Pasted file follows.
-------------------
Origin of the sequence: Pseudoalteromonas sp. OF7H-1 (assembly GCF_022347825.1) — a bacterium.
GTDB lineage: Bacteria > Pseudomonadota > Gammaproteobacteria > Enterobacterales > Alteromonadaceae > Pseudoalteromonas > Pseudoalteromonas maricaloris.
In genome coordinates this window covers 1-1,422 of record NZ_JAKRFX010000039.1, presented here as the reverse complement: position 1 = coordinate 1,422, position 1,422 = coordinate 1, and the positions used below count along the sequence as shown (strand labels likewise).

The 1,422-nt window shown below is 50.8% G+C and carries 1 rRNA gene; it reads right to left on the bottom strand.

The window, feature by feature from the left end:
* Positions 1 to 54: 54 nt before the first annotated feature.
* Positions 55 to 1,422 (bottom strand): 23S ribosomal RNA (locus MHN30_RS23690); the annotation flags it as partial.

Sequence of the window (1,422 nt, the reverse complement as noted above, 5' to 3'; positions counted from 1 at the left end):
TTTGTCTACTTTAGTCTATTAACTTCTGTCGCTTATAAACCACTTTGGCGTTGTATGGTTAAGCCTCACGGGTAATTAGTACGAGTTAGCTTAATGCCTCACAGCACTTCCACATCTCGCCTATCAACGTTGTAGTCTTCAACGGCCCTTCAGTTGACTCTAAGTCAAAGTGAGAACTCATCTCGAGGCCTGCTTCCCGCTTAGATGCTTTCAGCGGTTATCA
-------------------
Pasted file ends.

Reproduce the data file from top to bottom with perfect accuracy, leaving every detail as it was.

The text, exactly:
Origin of the sequence: Pseudoalteromonas sp. OF7H-1 (assembly GCF_022347825.1) — a bacterium.
GTDB lineage: Bacteria > Pseudomonadota > Gammaproteobacteria > Enterobacterales > Alteromonadaceae > Pseudoalteromonas > Pseudoalteromonas maricaloris.
In genome coordinates this window covers 1-1,422 of record NZ_JAKRFX010000039.1, presented here as the reverse complement: position 1 = coordinate 1,422, position 1,422 = coordinate 1, and the positions used below count along the sequence as shown (strand labels likewise).

The 1,422-nt window shown below is 50.8% G+C and carries 1 rRNA gene; it reads right to left on the bottom strand.

The window, feature by feature from the left end:
* Positions 1 to 54: 54 nt before the first annotated feature.
* Positions 55 to 1,422 (bottom strand): 23S ribosomal RNA (locus MHN30_RS23690); the annotation flags it as partial.

Sequence of the window (1,422 nt, the reverse complement as noted above, 5' to 3'; positions counted from 1 at the left end):
TTTGTCTACTTTAGTCTATTAACTTCTGTCGCTTATAAACCACTTTGGCGTTGTATGGTTAAGCCTCACGGGTAATTAGTACGAGTTAGCTTAATGCCTCACAGCACTTCCACATCTCGCCTATCAACGTTGTAGTCTTCAACGGCCCTTCAGTTGACTCTAAGTCAAAGTGAGAACTCATCTCGAGGCCTGCTTCCCGCTTAGATGCTTTCAGCGGTTATCA